9 May 2013

Hubble identifies Earth-like debris in white dwarfs' atmospheres

by Will Parker

The Hubble Space Telescope has found the building blocks of Earth-like planets in an unlikely place: the atmospheres of a pair of burnt-out white dwarf stars in a nearby star cluster. According to astronomers from the European Space Agency, the new discovery suggests that rocky planet assembly is common in such clusters.

The pair of white dwarfs reside 150 light-years away in the Hyades star cluster, in the constellation of Taurus. The cluster is relatively young, at only 625 million years old. Astronomers believe that all stars formed in clusters. However, previous searches for planets in clusters have not been fruitful - of the roughly 800 exoplanets known, only four are known to orbit stars in clusters. This scarcity may be due to the nature of the cluster stars, which are young and active, producing stellar flares and other outbursts that make it difficult to study them in detail.

Now, however, a new study led by Jay Farihi of the University of Cambridge, focused instead on "retired" cluster stars to hunt for signs of planet formation.

Farihi said Hubble's spectroscope identified silicon in the atmospheres of the two white dwarfs. Silicon is a major ingredient of the rocky material that makes up Earth and other terrestrial planets in the Solar System. Farihi thinks this silicon may have come from asteroids that were gravitationally torn apart by the white dwarfs when they veered too close. The rocky debris then likely formed a ring around the dead stars.

The debris detected whirling around the white dwarfs suggests that terrestrial planets formed when these stars were born. After the stars collapsed to form white dwarfs, surviving gas giant planets may have gravitationally nudged members of any leftover asteroid belts into star-grazing orbits.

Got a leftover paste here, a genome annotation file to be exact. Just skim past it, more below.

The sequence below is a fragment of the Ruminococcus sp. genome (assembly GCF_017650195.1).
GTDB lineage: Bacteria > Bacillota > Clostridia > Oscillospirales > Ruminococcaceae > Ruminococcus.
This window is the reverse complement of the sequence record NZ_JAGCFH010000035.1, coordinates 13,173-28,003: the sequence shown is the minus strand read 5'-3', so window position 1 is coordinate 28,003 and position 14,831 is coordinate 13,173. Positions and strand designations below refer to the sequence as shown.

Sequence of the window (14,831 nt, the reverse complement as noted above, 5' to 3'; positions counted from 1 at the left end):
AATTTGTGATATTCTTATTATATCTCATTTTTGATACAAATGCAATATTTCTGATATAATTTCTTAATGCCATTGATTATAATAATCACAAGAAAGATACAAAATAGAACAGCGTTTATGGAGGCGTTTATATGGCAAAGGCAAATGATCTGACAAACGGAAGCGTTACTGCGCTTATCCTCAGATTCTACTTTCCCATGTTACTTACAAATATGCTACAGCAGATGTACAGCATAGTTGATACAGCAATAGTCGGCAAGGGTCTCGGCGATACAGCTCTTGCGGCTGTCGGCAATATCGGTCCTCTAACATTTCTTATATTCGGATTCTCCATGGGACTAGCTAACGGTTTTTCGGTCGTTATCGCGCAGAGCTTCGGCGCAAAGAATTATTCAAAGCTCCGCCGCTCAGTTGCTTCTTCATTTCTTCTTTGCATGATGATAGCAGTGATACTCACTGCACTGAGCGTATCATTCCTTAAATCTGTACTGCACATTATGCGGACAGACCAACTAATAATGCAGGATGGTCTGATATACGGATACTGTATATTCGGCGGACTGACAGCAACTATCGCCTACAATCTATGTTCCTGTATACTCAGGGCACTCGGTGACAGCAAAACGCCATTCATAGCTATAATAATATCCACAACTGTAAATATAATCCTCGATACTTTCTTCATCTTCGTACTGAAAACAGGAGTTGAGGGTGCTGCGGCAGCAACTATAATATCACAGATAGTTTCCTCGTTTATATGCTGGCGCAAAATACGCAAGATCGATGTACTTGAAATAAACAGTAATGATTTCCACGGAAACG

"We have identified chemical evidence for the building blocks of rocky planets," says Farihi. "When these stars were born, they built planets, and there's a good chance that they currently retain some of them. The signs of rocky debris we are seeing are evidence of this - it is at least as rocky as the most primitive terrestrial bodies in our Solar System."

Besides finding silicon in the Hyades stars' atmospheres, Hubble also detected low levels of carbon. This is another sign of the rocky nature of the debris, as astronomers know that carbon levels should be very low in rocky, Earth-like material.

"The one thing the white dwarf pollution technique gives us that we won't get with any other planet detection technique is the chemistry of solid planets," Farihi says. "Based on the silicon-to-carbon ratio in our study, for example, we can actually say that this material is basically Earth-like."

Farihi and the rest of the team plan to analyze more white dwarfs using the same technique to identify not only the rocks' composition, but also their parent bodies. "The beauty of this technique is that whatever the Universe is doing, we'll be able to measure it," Farihi said. "We have been using the Solar System as a kind of map, but we don't know what the rest of the Universe does. Hopefully with Hubble and its powerful ultraviolet-light spectrograph, and with the upcoming ground-based 30- and 40-metre telescopes, we'll be able to tell more of the story."

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Source: European Space Agency